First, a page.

Cutting and threading bicycle spokes

Should I worry about temper when cutting through a 2 mm diameter stainless steel bicycle spoke using a rotary tool?
After the cut, I dipped them in a cup of water, with a little fizz, if it matters.
We do not cut threads for bicycle spokes, we press them with rollers. They say that helps maintain strength. I bought a little spoke making gadget (Hozan C-700 Spoke Threader).
https://images-na.ssl-images-amazon.com/images/I/51HZNG-86JL.jpg
No micrometer, but using a decent quality caliper...
The spoke is 2 mm diameter. The farthest threads are about 2.1 mm diameter. The threads nearest the end of the spoke are about 2.2 mm diameter.
I suppose that could be attributed to the angle of the bolts coming out of their base. But easy to figure the bolts are not strong enough, considering the force required to press threads into steel.
Some say use cutting fluid when making the threads. That sounds silly to me. I am sure the rollers require heavy duty grease, and I doubt you can just spray or drip cutting fluid onto that without messing up the grease.
Thanks.
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On 5/15/2018 7:23 PM, John Doe wrote: > Should I worry about temper when cutting through a 2 mm diameter > stainless steel bicycle spoke using a rotary tool? > > After the cut, I dipped them in a cup of water, with a little fizz, if > it matters. > > We do not cut threads for bicycle spokes, we press them with rollers. > They say that helps maintain strength. I bought a little spoke making > gadget (Hozan C-700 Spoke Threader). > >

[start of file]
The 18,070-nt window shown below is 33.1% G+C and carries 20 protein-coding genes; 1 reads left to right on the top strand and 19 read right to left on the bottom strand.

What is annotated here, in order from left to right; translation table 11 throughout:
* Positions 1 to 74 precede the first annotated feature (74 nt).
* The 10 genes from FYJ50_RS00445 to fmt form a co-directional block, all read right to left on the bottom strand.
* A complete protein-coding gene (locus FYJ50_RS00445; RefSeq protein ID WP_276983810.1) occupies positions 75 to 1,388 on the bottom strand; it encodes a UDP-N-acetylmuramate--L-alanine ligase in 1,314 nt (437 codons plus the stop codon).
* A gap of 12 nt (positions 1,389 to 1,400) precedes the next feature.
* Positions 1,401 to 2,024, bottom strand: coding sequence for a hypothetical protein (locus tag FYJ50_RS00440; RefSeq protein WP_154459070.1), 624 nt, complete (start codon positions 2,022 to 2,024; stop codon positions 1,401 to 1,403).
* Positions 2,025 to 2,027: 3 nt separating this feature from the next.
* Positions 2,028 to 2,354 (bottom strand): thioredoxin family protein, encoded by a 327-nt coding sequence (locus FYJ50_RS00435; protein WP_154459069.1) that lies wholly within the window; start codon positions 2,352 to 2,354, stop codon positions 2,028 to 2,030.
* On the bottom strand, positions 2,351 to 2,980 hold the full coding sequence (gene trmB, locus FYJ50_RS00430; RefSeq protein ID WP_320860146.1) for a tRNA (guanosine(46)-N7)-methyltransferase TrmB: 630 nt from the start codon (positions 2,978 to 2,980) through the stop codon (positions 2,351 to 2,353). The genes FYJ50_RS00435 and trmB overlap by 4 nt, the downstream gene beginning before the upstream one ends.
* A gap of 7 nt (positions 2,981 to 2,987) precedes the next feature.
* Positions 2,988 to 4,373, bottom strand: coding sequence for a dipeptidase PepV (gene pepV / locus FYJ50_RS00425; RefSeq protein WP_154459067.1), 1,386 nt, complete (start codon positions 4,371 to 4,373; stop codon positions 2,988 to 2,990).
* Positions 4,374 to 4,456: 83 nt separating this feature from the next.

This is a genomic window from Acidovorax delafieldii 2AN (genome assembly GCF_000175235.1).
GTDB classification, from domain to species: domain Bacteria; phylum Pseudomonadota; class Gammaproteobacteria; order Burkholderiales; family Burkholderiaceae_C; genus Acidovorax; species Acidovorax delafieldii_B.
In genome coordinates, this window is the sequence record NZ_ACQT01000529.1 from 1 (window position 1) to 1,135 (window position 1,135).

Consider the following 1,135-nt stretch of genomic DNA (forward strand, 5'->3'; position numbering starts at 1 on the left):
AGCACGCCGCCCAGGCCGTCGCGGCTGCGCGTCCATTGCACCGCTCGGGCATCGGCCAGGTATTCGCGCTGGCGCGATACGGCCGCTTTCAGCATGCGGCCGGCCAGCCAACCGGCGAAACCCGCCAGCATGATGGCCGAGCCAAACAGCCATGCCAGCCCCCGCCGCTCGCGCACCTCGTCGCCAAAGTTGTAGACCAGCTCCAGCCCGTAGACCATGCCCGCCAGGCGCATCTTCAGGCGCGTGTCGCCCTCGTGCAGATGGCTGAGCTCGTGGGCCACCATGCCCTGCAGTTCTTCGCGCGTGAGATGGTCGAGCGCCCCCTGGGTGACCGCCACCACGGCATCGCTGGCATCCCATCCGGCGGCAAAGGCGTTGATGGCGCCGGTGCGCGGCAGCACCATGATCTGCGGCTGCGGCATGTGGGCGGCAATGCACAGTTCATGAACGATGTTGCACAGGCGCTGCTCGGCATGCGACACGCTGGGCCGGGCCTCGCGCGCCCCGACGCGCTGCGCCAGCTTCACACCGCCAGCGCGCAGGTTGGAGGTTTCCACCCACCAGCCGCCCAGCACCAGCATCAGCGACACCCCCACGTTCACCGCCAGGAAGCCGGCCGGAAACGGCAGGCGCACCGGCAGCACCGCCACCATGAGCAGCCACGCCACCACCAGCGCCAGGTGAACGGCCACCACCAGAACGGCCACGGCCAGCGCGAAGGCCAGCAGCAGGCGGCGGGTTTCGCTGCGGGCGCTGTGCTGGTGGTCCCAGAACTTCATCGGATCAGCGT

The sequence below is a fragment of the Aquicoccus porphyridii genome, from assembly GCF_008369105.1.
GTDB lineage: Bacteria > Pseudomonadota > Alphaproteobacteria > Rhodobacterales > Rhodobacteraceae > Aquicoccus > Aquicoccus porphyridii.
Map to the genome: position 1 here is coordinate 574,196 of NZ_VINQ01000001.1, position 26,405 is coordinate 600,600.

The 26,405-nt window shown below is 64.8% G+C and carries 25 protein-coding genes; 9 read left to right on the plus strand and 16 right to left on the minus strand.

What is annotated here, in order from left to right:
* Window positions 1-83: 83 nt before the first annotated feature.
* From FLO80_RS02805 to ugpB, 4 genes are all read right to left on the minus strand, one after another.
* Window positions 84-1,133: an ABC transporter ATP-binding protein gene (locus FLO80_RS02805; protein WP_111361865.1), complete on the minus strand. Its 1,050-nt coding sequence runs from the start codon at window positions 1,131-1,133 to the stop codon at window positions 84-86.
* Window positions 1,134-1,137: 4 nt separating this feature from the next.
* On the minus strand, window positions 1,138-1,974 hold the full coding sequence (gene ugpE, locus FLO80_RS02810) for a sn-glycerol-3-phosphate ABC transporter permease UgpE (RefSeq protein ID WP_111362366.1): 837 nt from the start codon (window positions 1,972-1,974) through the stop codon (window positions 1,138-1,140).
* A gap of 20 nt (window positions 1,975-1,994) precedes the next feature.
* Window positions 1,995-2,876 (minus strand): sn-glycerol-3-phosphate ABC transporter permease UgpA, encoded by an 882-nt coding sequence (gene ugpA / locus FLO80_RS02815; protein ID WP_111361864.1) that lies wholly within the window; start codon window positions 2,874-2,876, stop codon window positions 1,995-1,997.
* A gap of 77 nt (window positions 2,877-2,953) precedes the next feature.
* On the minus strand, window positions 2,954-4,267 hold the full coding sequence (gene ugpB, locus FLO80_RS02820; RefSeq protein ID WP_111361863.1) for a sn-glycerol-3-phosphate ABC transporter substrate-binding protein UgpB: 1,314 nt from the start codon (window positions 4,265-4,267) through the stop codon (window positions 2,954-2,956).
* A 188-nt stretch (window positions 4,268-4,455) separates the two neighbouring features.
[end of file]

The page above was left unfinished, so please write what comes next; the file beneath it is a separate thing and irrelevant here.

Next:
https://images-na.ssl-images-amazon.com/images/I/51HZNG-86JL.jpg
> > No micrometer, but using a decent quality caliper... > > The spoke is 2 mm diameter. > The farthest threads are about 2.1 mm diameter. > The threads nearest the end of the spoke are about 2.2 mm diameter. > > I suppose that could be attributed to the angle of the bolts coming out > of their base. But easy to figure the bolts are not strong enough, > considering the force required to press threads into steel. > > Some say use cutting fluid when making the threads. That sounds silly to > me. I am sure the rollers require heavy duty grease, and I doubt you can > just spray or drip cutting fluid onto that without messing up the > grease. > > Thanks. >
Rolling the threads into stainless makes the ends quite hard. Most common stainless alloys work harden.
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